Living Life in Reverse
In a west African spiritual religion called Isese Ifa we learn that earth (Aiye) is a transitory place and orun ( heaven) is home. In this Yoruba based tradition it is imperative that we prolong our time here to learn the things we need to learn, to contribute to the world and be an active person in society. I like to suggest people to live in reverse. What I mean by that is to always be conscious of the moves you are making and how it effects people.
We come here to bring good into this world, transforming the lives of others and bringing new perspectives along with joy and happiness. When we make that transition back home we must leave a legacy of good character so that when people remember us that our names will be called in remembrance of the legacy that we left. We want our family and loved ones to always say our names in elevation to continue to elevate our spirit.
Death is inevitable and necessary but has no absolute time that will prepare you for it. I know many people freaked out reading the first line. But bear with me for a bit. Speaking of Iku ( Death) and Ìbèrù ( Fear) is so taboo for many to think about let alone discuss. However, we will discuss it a bit here. In Ifa we call Earth the marketplace. It is where we come to learn things, sometimes even redo things but then we have to return home. After the death of a loved one we consult the oracle and do special rituals and ceremonies to not only honor that spirit but to specifically help the person transition after the dying process in order for the ancestors to accept them home. Without these rituals and ceremonies the spirit can be confused and afraid. This transitionary period after death can be difficult on the spirit so we help as much as we can to put the spirit at ease.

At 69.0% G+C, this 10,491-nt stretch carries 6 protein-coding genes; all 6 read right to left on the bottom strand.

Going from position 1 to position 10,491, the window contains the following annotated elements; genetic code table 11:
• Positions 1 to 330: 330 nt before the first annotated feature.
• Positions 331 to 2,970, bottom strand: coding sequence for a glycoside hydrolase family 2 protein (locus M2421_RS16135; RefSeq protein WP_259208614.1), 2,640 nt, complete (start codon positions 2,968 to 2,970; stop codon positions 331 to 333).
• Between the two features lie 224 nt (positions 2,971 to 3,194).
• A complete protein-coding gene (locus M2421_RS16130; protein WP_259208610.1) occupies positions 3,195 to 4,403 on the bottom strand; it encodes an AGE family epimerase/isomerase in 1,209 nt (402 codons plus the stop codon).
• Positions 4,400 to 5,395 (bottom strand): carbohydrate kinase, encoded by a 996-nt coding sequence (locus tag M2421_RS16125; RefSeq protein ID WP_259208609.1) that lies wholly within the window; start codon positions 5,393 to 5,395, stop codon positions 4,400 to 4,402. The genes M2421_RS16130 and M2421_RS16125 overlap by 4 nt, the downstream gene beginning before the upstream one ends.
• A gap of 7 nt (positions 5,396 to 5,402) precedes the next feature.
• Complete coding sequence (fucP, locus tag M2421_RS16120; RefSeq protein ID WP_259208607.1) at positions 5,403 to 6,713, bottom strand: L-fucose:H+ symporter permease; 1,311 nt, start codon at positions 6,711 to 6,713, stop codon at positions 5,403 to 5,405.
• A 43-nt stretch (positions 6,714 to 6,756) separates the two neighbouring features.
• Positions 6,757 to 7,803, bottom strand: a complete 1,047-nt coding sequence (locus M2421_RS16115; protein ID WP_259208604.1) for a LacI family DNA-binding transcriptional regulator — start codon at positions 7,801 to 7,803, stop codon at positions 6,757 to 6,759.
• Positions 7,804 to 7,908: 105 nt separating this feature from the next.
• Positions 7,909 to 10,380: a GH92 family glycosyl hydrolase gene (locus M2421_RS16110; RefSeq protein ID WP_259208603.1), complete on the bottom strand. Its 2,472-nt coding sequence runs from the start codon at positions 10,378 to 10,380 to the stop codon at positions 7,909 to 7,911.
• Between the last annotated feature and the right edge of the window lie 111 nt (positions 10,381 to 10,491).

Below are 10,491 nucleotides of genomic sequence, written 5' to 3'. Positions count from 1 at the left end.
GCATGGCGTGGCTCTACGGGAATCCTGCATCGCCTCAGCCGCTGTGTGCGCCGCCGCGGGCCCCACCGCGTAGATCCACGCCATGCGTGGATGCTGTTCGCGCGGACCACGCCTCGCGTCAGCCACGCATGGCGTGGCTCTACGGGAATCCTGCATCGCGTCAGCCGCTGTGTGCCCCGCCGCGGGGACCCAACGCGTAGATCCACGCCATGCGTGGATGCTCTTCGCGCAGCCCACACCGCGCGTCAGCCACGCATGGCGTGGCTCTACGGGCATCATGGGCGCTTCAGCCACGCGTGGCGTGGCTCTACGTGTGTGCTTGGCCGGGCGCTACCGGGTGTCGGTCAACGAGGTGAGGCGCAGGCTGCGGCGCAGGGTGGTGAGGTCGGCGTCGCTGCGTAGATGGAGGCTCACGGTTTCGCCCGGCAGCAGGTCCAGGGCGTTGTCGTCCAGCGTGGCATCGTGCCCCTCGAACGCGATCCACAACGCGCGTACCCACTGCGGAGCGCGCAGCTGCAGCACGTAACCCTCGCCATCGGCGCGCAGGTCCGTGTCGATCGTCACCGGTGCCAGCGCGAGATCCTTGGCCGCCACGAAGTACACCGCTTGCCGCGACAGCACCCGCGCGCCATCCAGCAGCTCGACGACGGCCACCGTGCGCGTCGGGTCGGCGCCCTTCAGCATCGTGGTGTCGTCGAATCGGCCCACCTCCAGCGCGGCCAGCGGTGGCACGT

Ancestrally speaking our goal is to become a memorable ancestor and build a positive legacy. Being the spirit being called on by name when your loved ones need your particular energy. Iku ( Death) reminds us when and how we chose to renew and transform ourselves. For every birth there is a death. When we lose a loved one here on earth we cry but when the ancestors receive our loved one they welcome them home and rejoice.